Five of the most severe on-field injuries in cricket

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Five of the most severe on-field injuries in cricket

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SportsCafe Desk

12/29/2016

Cricket is never intended to be a blood sport, but its physical threat has always been a cause for concern since its inception and has led to changes in the rules many a time. But despite all that the sport hasn’t been free from severe injuries every once in a while.

Yesterday, two accidents happened on the cricket field in two different matches. In a Big-Bash league game, Australian wicketkeeper Peter Nevill suffered a blow to his jaw in a bizarre accident while keeping wickets for BBL side Adelaide Strikers on Monday. Nevill was watching the ball run towards the mid-wicket region when the bat slipped from batsman Brad Hodge's hands and hit him.

In another instance, Bangladesh batsman Mushfiqur Rahim was hit by a bouncer behind the left ear on the fifth day of the first Test against New Zealand at Wellington, and had to be taken to the hospital for treatment. 

Here, we look at five such severe on-field accidents, which sent cricket world into a shock.

1. Phillip Hughes

This has to be the most horrible on-field accident of modern-day cricket. The Australian batsman succumbed to death after facing a serious head injury sustained during a Sheffield Shield match in Sydney.

Hughes was struck on the head by a bouncer from pacer Sean Abbott during the match between South Australia and New South Wales at the Sydney Cricket Ground in Australia, which left him with a ruptured artery for which he was being rushed to a hospital. Despite the prayers of fans all over the world, Hughes, one of Australia’s most loved cricketers, had to face the ultimatum of life on 26th November 2014, just two days shy of his 26th birthday.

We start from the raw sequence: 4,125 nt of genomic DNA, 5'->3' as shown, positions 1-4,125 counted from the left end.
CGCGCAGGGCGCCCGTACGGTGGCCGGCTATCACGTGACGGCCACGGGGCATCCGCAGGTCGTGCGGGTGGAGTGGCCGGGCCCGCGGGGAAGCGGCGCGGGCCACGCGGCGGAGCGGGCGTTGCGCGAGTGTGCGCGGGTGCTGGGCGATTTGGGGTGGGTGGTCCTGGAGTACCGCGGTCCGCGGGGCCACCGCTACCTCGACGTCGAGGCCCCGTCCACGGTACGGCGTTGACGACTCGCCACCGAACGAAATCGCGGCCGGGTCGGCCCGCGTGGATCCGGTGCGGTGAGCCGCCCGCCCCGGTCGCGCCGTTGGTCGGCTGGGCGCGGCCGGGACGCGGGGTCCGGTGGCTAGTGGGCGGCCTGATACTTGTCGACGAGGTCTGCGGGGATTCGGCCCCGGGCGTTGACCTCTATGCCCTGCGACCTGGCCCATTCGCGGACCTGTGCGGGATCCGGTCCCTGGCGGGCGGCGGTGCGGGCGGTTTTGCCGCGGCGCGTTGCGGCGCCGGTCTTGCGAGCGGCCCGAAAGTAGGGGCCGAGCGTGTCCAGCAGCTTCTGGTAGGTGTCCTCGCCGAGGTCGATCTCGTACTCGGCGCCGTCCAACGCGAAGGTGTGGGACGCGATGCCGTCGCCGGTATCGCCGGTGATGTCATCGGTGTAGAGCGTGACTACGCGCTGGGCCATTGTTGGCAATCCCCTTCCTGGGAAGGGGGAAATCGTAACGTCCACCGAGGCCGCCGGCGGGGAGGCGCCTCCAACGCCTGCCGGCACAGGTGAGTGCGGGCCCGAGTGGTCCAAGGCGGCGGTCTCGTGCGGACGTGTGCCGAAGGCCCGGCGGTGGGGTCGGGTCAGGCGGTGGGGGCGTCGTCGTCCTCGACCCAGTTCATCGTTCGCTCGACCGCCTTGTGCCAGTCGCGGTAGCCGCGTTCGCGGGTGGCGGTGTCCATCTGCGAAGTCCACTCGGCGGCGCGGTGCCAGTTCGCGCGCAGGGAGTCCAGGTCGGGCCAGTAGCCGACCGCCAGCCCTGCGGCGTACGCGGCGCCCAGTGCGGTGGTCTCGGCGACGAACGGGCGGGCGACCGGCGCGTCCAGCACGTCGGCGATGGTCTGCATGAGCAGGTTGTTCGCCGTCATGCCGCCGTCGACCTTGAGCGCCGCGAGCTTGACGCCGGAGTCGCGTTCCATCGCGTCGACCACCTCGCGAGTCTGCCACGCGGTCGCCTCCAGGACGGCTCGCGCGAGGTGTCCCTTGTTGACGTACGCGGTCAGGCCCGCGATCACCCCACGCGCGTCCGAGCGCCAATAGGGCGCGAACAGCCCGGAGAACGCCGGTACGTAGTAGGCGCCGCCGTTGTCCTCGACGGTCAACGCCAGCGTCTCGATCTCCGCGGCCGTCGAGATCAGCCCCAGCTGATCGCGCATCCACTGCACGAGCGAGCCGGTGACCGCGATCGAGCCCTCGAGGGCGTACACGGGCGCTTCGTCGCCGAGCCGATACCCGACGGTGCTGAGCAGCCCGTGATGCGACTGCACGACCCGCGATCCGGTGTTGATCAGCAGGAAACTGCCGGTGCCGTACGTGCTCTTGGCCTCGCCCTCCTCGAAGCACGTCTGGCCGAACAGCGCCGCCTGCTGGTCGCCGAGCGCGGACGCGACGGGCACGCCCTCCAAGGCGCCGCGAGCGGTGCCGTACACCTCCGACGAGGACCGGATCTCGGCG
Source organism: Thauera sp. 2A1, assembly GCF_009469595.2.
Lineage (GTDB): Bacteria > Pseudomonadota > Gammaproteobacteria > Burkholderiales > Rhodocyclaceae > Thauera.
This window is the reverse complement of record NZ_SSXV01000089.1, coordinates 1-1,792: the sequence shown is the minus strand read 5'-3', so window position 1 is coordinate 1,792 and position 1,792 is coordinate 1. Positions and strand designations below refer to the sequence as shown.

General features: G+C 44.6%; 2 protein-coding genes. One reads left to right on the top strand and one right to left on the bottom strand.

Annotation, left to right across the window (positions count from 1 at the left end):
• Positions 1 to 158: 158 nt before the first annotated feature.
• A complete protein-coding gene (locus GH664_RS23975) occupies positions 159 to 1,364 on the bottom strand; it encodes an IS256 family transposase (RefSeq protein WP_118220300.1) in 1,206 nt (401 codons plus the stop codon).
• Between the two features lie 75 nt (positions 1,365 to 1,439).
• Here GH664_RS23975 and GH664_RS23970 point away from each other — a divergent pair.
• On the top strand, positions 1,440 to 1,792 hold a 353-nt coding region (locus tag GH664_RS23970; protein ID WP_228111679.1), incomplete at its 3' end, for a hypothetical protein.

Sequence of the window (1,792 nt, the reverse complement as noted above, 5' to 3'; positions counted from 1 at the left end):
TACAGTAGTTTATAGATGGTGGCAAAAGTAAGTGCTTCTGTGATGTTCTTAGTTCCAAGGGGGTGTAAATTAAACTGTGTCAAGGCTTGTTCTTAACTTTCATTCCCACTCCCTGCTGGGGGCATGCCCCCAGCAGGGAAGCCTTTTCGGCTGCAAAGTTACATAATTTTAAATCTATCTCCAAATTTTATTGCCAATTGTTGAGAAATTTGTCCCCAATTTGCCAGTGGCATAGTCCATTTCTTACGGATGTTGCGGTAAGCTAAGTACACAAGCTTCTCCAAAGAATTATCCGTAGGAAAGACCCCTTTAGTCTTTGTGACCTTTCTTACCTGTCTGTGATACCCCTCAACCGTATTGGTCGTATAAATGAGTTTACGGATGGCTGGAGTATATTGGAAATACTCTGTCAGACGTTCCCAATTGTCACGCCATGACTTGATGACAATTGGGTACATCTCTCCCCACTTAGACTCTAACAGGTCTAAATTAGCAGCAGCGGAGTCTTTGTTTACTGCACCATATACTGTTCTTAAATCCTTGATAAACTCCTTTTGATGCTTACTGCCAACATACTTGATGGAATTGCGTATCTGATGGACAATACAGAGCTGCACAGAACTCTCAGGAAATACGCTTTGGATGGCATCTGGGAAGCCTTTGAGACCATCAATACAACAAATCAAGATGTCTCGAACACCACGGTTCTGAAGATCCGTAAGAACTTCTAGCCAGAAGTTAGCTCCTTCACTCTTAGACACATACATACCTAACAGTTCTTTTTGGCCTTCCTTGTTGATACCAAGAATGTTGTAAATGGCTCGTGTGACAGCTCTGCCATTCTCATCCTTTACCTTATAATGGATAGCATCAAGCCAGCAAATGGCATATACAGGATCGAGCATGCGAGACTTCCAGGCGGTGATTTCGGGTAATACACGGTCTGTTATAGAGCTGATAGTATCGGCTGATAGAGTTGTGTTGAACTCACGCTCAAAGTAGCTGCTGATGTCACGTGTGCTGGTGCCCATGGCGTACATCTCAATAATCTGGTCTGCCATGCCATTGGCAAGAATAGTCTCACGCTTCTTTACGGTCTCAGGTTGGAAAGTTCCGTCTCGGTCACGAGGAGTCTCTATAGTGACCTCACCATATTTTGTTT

Hughes’ death was a tragedy and a bloody realization of the dangerous side of the sport. 

2. Raman Lamba

Former India international Raman Lamba was hit on the head while fielding during a club match in Dhaka. Standing at short-leg, pretty close to the batsman, Lamba sustained a serious brain injury and went into a coma, three days after the incident and nothing could save him from the cruel death. 

During his career, Lamba was a prolific scorer in first-class cricket, with two triple-centuries and a Ranji Trophy average of 53. He was one of the most loved cricketers, not only in India but also in Bangladesh, where he used to play club cricket. 

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3. Ankit Keshri

Former Bengal Under-19 skipper Ankit Keshri died on 20th April 2015 after having faced a freakish accident on the cricket field, in which he had collided with his team-mate Sourabh Mondal while trying to pouch a catch and had to be taken to the hospital after he stopped breathing briefly. On 20th April, Keshri had suffered a cardiac arrest and breathed his last, leaving Indian cricket in a shock. 

This incident had occurred during a Division One knock-out match of Cricket Association of Bengal (CAB) between East Bengal and Bhowanipore at the Jadavpur University Campus in Kolkata. Keshri was a promising cricketer and was even included in the India Under-19 probables list for the Under-19 World Cup in 2014.

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4. Mark Boucher

Considered as one of the most celebrated and finest keepers of modern-day cricket, Mark Boucher was well on course to achieve a truly spectacular landmark against England at Lord's.

In a practice game against Somerset, Boucher was behind the stumps when a googly from Imran Tahir hit the stumps and the bail hit Boucher in his left eye. He was diagnosed with a lacerated eyeball after being struck by the dislodged bail.

Had it not been for the career-ending eye injury during the practice game against Somerset, Boucher would have played his 150th Test match and even could have taken his behind-the-wicket dismissals to 1000. But the crux of the irony was that he had to contend with 149 matches with 998 dismissals, as he never returned to play a game of cricket after that.

5. Saba Karim

Former India wicketkeeper Syed Saba Karim had sustained a serious eye injury in the 2000 Asia Cup off the bowling of Anil Kumble. In the opening match of the tournament against Bangladesh, a rising delivery from Anil Kumble deflected off the pad of former Bangladeshi skipper Habibul Bashar and struck the Bengal wicket-keeper’s eye.

Karim was admitted to a hospital with retinal oedema and inflammation, but complications set in due to the increase in intra-ocular pressure, a condition known as glaucoma in medical terms. Although, he was discharged from the hospital some days after that, he had to retire from cricket at the age of 34 due to his reduced eyesight.  

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